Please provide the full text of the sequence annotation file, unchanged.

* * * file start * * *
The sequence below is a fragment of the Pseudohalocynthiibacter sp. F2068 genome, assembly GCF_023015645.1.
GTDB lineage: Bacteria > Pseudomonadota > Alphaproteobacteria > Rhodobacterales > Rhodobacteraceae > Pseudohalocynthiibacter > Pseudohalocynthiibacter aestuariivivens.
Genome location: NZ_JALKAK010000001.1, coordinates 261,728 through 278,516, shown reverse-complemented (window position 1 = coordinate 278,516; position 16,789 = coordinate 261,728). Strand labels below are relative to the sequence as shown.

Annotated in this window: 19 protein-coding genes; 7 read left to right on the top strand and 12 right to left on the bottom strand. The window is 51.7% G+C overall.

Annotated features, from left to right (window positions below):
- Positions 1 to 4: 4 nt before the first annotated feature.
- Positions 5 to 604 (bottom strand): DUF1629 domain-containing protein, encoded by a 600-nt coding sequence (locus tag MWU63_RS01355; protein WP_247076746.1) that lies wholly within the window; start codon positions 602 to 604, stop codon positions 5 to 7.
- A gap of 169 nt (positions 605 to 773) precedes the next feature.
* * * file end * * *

The sequence below is a fragment of the Pseudohalocynthiibacter sp. F2068 genome, assembly GCF_023015645.1.
GTDB lineage: Bacteria > Pseudomonadota > Alphaproteobacteria > Rhodobacterales > Rhodobacteraceae > Pseudohalocynthiibacter > Pseudohalocynthiibacter aestuariivivens.
Genome location: NZ_JALKAK010000001.1, coordinates 261,728 through 278,516, shown reverse-complemented (window position 1 = coordinate 278,516; position 16,789 = coordinate 261,728). Strand labels below are relative to the sequence as shown.

Annotated in this window: 19 protein-coding genes; 7 read left to right on the top strand and 12 right to left on the bottom strand. The window is 51.7% G+C overall.

Annotated features, from left to right (window positions below):
- Positions 1 to 4: 4 nt before the first annotated feature.
- Positions 5 to 604 (bottom strand): DUF1629 domain-containing protein, encoded by a 600-nt coding sequence (locus tag MWU63_RS01355; protein WP_247076746.1) that lies wholly within the window; start codon positions 602 to 604, stop codon positions 5 to 7.
- A gap of 169 nt (positions 605 to 773) precedes the next feature.